I played the piano a lot, since I could almost play like a real piano player back then, and she listened. Everybody listened a bit in the beginning, but I was either playing one of the handful of things I’d learned, or hitting the notes very slowly and carefully according to some crazy math in my head, to avoid upsetting the celestial balance with bad vibrations. So it was less entertaining after a while, and I got bored of it, but she listened the longest, and we started talking about music. She offered to teach me to play guitar once we got out, and that sounded good to me.

Once, she said she was going to church with ShittyFriend. She may have been kidding; I wasn’t allowed out of the ward at the time, so I couldn’t verify. She told me to play for their souls while they were gone. I immediately complied, and they came back five minutes later.

“That was quick…” I said.

“Yep. We were saved.” And she winked at me.

I have no idea what they actually did, but I assumed I had saved their souls with my playing.1[1]

As a pretty forty-year-old who had spent a solid chunk of her life addicted to drugs, she was probably about as mature as a twenty-five-old, so she still had five years on me. Once she decided she liked me, she flirted expertly, with dry wit that I completely misinterpreted, and sly smiles and winks. I have no idea what it meant to her. While I was crazy, nobody was crazy, and looking back, I was so crazy it seemed that everybody else was sane in comparison, but there were definitely some people who’d flown the coop. Later, I would get evidence that she was one of those people, but I don’t know for sure.

All I know is I still remember her long black hair, her delicate fingers and tired eyes. I remember seeing through layers and layers of personalities and angels and demons and aspects, every one of them more beautiful than the last, and light pouring out of her dark eyes every time she looked at me, as if there was a galaxy of dying stars behind them. More than once, the world was nothing but a void around me, and the universe was inside her and she had brought me out to look upon it, her, all creation, the goddess and the form of the cosmos.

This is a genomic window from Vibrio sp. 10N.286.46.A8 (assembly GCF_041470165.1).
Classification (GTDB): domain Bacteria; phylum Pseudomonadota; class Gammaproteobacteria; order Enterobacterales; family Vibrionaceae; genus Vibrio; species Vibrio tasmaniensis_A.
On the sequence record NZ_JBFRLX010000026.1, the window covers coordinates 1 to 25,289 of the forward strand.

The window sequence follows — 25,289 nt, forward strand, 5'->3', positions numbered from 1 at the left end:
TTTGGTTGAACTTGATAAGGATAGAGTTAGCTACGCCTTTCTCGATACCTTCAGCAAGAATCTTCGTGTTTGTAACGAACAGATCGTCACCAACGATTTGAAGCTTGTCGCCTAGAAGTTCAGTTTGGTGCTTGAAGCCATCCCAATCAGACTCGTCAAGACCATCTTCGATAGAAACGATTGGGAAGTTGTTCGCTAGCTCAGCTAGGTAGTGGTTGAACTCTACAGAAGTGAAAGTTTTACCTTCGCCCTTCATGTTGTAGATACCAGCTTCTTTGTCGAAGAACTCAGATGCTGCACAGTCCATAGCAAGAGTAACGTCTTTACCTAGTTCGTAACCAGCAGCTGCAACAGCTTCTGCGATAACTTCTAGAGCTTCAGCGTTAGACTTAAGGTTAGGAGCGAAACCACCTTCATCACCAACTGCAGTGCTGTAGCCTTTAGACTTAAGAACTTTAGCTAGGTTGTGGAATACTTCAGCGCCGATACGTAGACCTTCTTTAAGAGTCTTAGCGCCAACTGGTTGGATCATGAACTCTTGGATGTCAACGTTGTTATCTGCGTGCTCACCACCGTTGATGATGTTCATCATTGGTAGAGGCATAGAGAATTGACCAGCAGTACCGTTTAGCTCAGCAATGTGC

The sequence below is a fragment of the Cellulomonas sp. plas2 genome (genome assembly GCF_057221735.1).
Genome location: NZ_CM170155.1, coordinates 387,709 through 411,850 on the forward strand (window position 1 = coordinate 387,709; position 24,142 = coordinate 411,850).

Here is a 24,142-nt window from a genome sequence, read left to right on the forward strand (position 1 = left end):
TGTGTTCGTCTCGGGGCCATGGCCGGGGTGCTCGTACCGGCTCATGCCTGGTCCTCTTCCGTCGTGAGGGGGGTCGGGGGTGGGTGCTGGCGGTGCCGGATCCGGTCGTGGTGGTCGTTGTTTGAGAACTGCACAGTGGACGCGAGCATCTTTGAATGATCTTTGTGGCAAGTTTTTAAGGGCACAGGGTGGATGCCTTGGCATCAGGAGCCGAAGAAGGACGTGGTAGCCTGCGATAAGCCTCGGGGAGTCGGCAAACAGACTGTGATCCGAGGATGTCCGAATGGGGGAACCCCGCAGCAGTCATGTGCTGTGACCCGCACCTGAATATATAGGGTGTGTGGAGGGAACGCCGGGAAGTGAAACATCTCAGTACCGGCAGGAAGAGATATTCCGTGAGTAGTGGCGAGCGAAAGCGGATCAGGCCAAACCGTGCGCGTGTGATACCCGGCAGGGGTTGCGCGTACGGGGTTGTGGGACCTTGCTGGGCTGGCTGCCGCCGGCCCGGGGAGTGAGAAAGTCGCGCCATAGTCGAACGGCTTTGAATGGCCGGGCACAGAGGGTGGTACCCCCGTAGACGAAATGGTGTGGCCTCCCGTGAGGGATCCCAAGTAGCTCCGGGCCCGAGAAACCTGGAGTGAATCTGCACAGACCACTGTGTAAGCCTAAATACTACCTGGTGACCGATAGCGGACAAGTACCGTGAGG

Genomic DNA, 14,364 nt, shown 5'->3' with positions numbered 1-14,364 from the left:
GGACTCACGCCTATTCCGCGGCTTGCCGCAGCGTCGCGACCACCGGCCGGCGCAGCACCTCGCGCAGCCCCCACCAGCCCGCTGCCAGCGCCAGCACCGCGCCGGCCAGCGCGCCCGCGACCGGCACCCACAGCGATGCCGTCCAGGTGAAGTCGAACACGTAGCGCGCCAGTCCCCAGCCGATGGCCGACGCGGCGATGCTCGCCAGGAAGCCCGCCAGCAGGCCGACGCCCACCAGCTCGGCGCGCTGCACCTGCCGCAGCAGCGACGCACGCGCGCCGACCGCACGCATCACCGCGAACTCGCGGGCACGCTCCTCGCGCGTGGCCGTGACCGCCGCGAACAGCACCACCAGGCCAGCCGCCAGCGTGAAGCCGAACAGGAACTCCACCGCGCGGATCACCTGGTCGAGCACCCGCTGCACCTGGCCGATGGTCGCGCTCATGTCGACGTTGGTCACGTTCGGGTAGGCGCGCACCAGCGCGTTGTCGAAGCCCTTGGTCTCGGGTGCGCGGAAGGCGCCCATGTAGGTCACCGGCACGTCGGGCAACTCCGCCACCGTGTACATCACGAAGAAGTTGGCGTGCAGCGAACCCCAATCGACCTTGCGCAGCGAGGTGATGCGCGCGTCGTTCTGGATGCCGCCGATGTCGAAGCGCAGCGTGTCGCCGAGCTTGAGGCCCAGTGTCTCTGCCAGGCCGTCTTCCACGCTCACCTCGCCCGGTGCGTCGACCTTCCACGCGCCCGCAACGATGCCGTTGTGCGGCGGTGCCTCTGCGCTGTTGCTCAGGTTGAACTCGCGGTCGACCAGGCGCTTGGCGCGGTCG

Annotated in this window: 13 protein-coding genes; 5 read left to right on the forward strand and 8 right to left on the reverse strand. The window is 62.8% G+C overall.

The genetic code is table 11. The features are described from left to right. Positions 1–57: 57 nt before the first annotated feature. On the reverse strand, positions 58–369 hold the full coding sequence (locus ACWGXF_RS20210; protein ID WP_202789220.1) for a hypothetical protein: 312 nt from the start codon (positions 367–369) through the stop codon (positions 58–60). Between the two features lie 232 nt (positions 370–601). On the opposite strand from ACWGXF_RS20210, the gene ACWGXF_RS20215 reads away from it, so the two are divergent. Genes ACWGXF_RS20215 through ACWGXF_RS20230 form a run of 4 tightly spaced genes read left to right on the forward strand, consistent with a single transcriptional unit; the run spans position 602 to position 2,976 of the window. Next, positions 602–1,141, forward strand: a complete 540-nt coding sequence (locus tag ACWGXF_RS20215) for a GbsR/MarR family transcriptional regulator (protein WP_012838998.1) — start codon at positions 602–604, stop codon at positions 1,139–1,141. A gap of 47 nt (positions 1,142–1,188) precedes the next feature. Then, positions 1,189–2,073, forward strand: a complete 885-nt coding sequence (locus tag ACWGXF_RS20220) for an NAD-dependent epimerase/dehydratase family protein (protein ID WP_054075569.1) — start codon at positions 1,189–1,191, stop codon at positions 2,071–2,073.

Near the end, we were sitting across the table in the TV room, talking. She seemed more nervous than usual, and was playing with her ring. She took it off and handed it to me. I tried it on, and it fit my pinky perfectly. I smiled, took it off, and handed it back. She looked sad for a moment.

“If you were indian, you would have kept it.”

“Oh. I’m not.”

She smiled and then we had to go to some meeting.

Enough of that.

More action tomorrow.



1 I’m not a good piano player. If I practiced for the rest of my life, I still wouldn’t be able to do this even metaphorically.

This is actually a picture of an old boss.

Hi there! You should totally go buy my book for the low low price of 6.73! It's like buying me a beer at an out-of-the-way dive bar in Brooklyn! Not in Manhattan. Manhattan prices are ridiculous, though there are a couple of decent Irish dives where you can snag a drink for five bucks. Otherwise, you're looking at a two or three book beer.